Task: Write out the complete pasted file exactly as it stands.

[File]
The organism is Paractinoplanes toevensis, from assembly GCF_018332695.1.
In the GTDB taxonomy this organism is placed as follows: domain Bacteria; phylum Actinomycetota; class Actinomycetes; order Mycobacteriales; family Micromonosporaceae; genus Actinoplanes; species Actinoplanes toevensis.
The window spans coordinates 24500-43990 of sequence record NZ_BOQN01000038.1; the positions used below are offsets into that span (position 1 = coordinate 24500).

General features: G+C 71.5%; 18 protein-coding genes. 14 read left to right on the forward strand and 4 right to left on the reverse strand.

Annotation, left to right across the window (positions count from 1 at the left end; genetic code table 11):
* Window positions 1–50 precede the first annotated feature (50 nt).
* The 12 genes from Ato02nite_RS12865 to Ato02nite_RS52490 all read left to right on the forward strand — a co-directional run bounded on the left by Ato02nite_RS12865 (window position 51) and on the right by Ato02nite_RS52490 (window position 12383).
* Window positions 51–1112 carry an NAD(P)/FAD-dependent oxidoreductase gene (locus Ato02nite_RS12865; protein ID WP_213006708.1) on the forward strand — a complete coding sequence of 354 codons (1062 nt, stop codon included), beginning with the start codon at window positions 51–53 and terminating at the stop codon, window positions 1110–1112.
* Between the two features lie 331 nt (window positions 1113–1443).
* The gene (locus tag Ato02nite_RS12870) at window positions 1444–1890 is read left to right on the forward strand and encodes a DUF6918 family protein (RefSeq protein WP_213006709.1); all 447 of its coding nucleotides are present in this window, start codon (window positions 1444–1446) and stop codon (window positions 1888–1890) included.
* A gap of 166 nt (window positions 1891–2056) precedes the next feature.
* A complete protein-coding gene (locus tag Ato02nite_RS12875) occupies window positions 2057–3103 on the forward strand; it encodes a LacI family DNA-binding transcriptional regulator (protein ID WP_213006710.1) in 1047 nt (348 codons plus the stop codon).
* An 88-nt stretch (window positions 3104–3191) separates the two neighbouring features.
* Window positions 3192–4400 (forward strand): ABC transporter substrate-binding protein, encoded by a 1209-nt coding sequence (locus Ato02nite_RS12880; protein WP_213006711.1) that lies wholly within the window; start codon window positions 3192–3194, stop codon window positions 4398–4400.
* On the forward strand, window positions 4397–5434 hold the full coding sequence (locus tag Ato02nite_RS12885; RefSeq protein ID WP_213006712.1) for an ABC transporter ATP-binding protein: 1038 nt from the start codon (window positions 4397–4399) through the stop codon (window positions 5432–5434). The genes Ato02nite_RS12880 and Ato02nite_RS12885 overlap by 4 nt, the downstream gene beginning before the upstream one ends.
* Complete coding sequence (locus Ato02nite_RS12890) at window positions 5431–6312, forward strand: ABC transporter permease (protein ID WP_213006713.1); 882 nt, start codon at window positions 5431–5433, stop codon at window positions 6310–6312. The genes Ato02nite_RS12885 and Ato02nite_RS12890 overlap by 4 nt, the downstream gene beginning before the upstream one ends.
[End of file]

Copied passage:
The organism is Paractinoplanes toevensis, from assembly GCF_018332695.1.
In the GTDB taxonomy this organism is placed as follows: domain Bacteria; phylum Actinomycetota; class Actinomycetes; order Mycobacteriales; family Micromonosporaceae; genus Actinoplanes; species Actinoplanes toevensis.
The window spans coordinates 24500-43990 of sequence record NZ_BOQN01000038.1; the positions used below are offsets into that span (position 1 = coordinate 24500).

General features: G+C 71.5%; 18 protein-coding genes. 14 read left to right on the forward strand and 4 right to left on the reverse strand.

Annotation, left to right across the window (positions count from 1 at the left end; genetic code table 11):
* Window positions 1–50 precede the first annotated feature (50 nt).
* The 12 genes from Ato02nite_RS12865 to Ato02nite_RS52490 all read left to right on the forward strand — a co-directional run bounded on the left by Ato02nite_RS12865 (window position 51) and on the right by Ato02nite_RS52490 (window position 12383).
* Window positions 51–1112 carry an NAD(P)/FAD-dependent oxidoreductase gene (locus Ato02nite_RS12865; protein ID WP_213006708.1) on the forward strand — a complete coding sequence of 354 codons (1062 nt, stop codon included), beginning with the start codon at window positions 51–53 and terminating at the stop codon, window positions 1110–1112.
* Between the two features lie 331 nt (window positions 1113–1443).
* The gene (locus tag Ato02nite_RS12870) at window positions 1444–1890 is read left to right on the forward strand and encodes a DUF6918 family protein (RefSeq protein WP_213006709.1); all 447 of its coding nucleotides are present in this window, start codon (window positions 1444–1446) and stop codon (window positions 1888–1890) included.
* A gap of 166 nt (window positions 1891–2056) precedes the next feature.
* A complete protein-coding gene (locus tag Ato02nite_RS12875) occupies window positions 2057–3103 on the forward strand; it encodes a LacI family DNA-binding transcriptional regulator (protein ID WP_213006710.1) in 1047 nt (348 codons plus the stop codon).
* An 88-nt stretch (window positions 3104–3191) separates the two neighbouring features.
* Window positions 3192–4400 (forward strand): ABC transporter substrate-binding protein, encoded by a 1209-nt coding sequence (locus Ato02nite_RS12880; protein WP_213006711.1) that lies wholly within the window; start codon window positions 3192–3194, stop codon window positions 4398–4400.
* On the forward strand, window positions 4397–5434 hold the full coding sequence (locus tag Ato02nite_RS12885; RefSeq protein ID WP_213006712.1) for an ABC transporter ATP-binding protein: 1038 nt from the start codon (window positions 4397–4399) through the stop codon (window positions 5432–5434). The genes Ato02nite_RS12880 and Ato02nite_RS12885 overlap by 4 nt, the downstream gene beginning before the upstream one ends.
* Complete coding sequence (locus Ato02nite_RS12890) at window positions 5431–6312, forward strand: ABC transporter permease (protein ID WP_213006713.1); 882 nt, start codon at window positions 5431–5433, stop codon at window positions 6310–6312. The genes Ato02nite_RS12885 and Ato02nite_RS12890 overlap by 4 nt, the downstream gene beginning before the upstream one ends.